Starting X from the Console by Using startx
Starting X from the Console by Using
If you have Fedora set to boot to runlevel 3, a text-based console login, you can start an X session from the command line. You use the startx command (which is actually a shell script) to do so. You launch the X server and an X session by using
startx, like this:
$ startx first looks in your home directory for a file named
.xinitrc. This file can contain settings that will launch an alternative desktop and X clients for your X session. The default system
.xinitrc is found in the
/etc/X11/xinit directory, but a local file can be used instead to customize an X session and launch default clients.
Using a custom
.xinitrc is not necessary if you're using Fedora's desktop, which runs X and either a GNOME-aware window manager or KDE as a desktop environment.
You can also use the
startx command with one or more command-line options. These options are passed to the X server before it launches an X session. For example, you can use
startx to specify a color depth for an X session by using the
-depth option, followed by a number such as 8, 16, 24, or 32 for 256, thousands, or millions of colors (as defined in the X configuration file and if supported). Using different color depths can be useful during development for testing how X clients look on different displays, or to conserve use of video memory, such as when trying to get the highest resolution (increased color depth can sometimes affect the maximum resolution of older video cards).
For example, to start a session with thousands of colors, you use the startx command like this:
$ startx -- -depth 16
Another option that can be passed is a specific dots per inch (dpi) resolution that is to be used for the X session. For example, to use 100dpi, you use the -
dpi option followed by
100, like this:
$ startx -- -dpi 100
You can also use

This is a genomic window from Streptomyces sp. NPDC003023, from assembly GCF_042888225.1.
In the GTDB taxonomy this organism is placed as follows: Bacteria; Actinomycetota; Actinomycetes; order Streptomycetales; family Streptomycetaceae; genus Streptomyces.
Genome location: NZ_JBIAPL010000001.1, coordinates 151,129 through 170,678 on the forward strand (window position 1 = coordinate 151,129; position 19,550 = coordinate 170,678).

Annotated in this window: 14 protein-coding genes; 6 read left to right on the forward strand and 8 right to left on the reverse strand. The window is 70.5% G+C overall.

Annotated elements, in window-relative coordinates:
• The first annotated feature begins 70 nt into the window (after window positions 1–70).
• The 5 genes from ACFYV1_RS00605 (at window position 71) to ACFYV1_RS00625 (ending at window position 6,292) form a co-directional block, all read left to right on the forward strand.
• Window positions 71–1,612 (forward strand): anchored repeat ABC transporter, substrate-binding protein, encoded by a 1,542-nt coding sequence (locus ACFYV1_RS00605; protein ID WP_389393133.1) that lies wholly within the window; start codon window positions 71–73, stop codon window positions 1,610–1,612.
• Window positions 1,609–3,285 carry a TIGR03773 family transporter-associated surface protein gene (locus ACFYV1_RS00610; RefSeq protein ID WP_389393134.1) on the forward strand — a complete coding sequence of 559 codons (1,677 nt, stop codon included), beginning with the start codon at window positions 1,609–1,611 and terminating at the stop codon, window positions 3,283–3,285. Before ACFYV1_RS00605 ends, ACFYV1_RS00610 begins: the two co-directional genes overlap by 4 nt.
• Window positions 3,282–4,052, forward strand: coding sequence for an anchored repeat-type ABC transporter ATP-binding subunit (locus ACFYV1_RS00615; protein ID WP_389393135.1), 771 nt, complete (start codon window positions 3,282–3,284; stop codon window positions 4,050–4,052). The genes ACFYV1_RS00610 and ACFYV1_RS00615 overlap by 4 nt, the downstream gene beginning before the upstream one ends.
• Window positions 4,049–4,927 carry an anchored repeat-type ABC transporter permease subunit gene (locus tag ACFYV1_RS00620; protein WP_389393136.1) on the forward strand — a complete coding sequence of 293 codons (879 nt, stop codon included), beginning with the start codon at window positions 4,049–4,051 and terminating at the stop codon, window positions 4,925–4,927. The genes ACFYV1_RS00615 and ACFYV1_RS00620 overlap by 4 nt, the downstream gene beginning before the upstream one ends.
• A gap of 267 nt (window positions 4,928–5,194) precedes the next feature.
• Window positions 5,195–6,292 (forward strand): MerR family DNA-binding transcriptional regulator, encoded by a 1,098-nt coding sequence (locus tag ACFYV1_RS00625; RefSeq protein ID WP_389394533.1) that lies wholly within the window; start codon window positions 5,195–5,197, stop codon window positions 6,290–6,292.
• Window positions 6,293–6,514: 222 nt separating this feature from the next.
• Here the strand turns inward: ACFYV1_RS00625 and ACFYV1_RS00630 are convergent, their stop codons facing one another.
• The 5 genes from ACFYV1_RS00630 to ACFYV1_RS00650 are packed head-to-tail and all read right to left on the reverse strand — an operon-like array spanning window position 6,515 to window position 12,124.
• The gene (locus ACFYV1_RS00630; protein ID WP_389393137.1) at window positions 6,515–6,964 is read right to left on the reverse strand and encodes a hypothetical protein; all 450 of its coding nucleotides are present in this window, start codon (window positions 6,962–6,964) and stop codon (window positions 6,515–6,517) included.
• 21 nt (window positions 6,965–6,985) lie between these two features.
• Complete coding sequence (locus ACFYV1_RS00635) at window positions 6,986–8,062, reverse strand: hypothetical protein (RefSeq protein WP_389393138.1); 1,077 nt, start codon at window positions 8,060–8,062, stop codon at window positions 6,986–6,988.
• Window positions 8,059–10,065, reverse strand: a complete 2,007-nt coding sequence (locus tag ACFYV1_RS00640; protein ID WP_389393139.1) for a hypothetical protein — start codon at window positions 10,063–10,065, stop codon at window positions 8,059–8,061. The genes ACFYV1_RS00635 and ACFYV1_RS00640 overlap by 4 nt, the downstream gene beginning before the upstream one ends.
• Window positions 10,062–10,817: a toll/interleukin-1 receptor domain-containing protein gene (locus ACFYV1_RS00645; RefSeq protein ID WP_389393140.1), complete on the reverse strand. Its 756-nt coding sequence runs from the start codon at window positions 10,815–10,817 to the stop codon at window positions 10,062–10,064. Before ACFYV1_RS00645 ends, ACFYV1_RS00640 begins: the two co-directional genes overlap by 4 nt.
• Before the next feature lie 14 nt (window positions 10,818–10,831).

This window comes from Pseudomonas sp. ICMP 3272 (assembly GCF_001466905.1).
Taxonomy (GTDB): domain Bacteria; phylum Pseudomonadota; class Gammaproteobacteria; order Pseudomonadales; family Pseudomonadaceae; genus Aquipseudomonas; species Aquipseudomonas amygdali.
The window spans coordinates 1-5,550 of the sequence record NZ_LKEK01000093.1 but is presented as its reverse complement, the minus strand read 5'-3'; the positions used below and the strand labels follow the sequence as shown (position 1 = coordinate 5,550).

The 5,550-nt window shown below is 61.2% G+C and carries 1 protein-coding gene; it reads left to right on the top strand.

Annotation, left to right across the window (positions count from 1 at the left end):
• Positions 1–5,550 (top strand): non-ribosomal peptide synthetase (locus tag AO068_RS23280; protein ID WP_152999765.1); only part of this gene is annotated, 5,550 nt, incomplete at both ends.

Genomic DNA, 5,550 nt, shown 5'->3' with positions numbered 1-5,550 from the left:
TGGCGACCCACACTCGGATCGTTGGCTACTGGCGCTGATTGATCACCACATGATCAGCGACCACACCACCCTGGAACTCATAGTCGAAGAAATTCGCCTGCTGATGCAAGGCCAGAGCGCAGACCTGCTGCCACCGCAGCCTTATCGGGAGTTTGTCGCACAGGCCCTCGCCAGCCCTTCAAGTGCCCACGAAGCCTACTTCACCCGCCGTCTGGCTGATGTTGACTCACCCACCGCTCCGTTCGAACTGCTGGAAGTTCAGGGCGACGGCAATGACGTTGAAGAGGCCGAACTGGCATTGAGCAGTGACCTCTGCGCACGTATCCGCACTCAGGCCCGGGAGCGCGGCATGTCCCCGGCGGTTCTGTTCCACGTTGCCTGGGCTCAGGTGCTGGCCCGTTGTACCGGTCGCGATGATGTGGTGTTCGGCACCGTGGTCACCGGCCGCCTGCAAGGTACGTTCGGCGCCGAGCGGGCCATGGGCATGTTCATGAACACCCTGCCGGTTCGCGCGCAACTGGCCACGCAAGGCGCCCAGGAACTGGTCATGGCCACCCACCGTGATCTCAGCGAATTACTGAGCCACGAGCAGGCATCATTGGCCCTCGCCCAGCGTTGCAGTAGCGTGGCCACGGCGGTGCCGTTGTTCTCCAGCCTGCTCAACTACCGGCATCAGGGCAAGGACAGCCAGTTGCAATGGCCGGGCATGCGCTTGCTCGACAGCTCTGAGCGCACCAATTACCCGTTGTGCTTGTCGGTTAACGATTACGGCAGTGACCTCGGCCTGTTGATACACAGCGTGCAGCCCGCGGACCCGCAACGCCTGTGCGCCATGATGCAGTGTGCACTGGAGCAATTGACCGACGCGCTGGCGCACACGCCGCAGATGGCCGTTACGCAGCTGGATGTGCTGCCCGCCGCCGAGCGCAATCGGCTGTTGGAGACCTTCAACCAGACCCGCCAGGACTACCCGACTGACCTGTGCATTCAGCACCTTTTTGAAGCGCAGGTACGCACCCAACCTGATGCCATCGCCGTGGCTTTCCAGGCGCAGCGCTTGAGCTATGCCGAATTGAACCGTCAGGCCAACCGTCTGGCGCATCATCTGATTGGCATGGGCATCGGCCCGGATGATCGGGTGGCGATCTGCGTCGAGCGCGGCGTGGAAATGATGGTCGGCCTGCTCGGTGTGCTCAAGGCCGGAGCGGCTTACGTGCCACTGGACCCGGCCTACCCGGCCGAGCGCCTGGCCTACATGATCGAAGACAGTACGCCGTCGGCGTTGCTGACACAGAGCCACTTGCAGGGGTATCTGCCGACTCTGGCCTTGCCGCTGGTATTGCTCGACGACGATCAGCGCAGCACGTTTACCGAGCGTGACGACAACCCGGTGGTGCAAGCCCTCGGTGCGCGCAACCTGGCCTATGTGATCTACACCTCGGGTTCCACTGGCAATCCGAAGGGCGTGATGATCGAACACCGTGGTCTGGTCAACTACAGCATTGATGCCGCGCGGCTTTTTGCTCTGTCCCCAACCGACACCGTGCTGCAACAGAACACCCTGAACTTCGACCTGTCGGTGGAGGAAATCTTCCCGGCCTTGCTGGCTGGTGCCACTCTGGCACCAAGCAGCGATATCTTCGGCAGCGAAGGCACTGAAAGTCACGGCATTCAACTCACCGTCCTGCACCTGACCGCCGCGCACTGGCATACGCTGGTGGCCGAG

startx to launch multiple X sessions. This feature comes as a result of Fedora's support for virtual consoles, or multiple text-based displays. To start the first X session, you use the
startx command followed by a display number, or an X server instance (the first is 0, using screen 0) and a number that represents a virtual console. The default console used for X is number 7, so you can start the session like this:
$ startx -- :0 vt7
After X starts and the window manager appears, you press Ctrl+Alt+F2 and then log in again at the prompt. Next, you start another X session like this, specifying a different display number and virtual console:
$ startx -- :1 vt8
Another X session starts. To jump to the first X session, press Ctrl+Alt+F7. You use Ctrl+Alt+F8 to return to the second session. If you exit the current session and go to another text-based login or shell, you use Alt+F7 or Alt+F8 to jump to the desired session.
startx is a flexible way to launch X sessions, but multiple sessions can be confusing, especially to new users, and are a horrific resource drain on a system that does not have enough CPU horsepower and memory. A better approach is to use multiple workspaces, also known as virtual desktops, as discussed in the following section.
- Using X
- Инструкция INSERT INTO ... FROM ... UNION ...
- 4.4.4 The Dispatcher
- About the author
- Chapter 7. The state machine
- Appendix E. Other resources and links
- Caveats using NAT
- Example NAT machine in theory
- Using Double Quotes to Resolve Variables in Strings with Embedded Spaces
- The final stage of our NAT machine
- Compiling the user-land applications
- The conntrack entries